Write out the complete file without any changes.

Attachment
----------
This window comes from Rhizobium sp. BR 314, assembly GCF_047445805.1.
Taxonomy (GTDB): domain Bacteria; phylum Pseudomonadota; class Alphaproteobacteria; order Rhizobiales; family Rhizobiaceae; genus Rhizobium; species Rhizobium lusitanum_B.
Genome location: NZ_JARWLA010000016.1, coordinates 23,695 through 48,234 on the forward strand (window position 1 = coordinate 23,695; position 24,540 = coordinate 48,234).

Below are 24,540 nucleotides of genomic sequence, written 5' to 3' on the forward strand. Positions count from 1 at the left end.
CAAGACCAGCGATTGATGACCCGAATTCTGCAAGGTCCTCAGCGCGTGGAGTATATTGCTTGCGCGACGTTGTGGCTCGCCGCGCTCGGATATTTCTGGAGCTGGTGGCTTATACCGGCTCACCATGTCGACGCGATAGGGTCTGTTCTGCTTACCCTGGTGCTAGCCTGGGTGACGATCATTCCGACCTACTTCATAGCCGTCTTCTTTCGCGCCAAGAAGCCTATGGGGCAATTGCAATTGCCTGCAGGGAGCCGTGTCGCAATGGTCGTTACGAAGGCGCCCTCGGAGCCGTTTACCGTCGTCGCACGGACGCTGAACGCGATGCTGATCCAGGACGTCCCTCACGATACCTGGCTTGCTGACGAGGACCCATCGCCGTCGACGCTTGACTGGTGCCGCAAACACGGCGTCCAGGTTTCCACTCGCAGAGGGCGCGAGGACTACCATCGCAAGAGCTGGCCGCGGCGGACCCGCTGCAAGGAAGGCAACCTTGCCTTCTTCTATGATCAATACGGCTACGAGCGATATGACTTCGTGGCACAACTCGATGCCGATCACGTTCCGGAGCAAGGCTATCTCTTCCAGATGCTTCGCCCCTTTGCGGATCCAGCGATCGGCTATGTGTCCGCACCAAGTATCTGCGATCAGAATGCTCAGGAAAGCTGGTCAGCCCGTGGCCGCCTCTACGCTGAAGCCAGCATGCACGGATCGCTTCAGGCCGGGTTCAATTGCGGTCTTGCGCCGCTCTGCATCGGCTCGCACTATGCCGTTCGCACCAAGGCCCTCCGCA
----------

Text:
This window comes from Rhizobium sp. BR 314, assembly GCF_047445805.1.
Taxonomy (GTDB): domain Bacteria; phylum Pseudomonadota; class Alphaproteobacteria; order Rhizobiales; family Rhizobiaceae; genus Rhizobium; species Rhizobium lusitanum_B.
Genome location: NZ_JARWLA010000016.1, coordinates 23,695 through 48,234 on the forward strand (window position 1 = coordinate 23,695; position 24,540 = coordinate 48,234).

Below are 24,540 nucleotides of genomic sequence, written 5' to 3' on the forward strand. Positions count from 1 at the left end.
CAAGACCAGCGATTGATGACCCGAATTCTGCAAGGTCCTCAGCGCGTGGAGTATATTGCTTGCGCGACGTTGTGGCTCGCCGCGCTCGGATATTTCTGGAGCTGGTGGCTTATACCGGCTCACCATGTCGACGCGATAGGGTCTGTTCTGCTTACCCTGGTGCTAGCCTGGGTGACGATCATTCCGACCTACTTCATAGCCGTCTTCTTTCGCGCCAAGAAGCCTATGGGGCAATTGCAATTGCCTGCAGGGAGCCGTGTCGCAATGGTCGTTACGAAGGCGCCCTCGGAGCCGTTTACCGTCGTCGCACGGACGCTGAACGCGATGCTGATCCAGGACGTCCCTCACGATACCTGGCTTGCTGACGAGGACCCATCGCCGTCGACGCTTGACTGGTGCCGCAAACACGGCGTCCAGGTTTCCACTCGCAGAGGGCGCGAGGACTACCATCGCAAGAGCTGGCCGCGGCGGACCCGCTGCAAGGAAGGCAACCTTGCCTTCTTCTATGATCAATACGGCTACGAGCGATATGACTTCGTGGCACAACTCGATGCCGATCACGTTCCGGAGCAAGGCTATCTCTTCCAGATGCTTCGCCCCTTTGCGGATCCAGCGATCGGCTATGTGTCCGCACCAAGTATCTGCGATCAGAATGCTCAGGAAAGCTGGTCAGCCCGTGGCCGCCTCTACGCTGAAGCCAGCATGCACGGATCGCTTCAGGCCGGGTTCAATTGCGGTCTTGCGCCGCTCTGCATCGGCTCGCACTATGCCGTTCGCACCAAGGCCCTCCGCA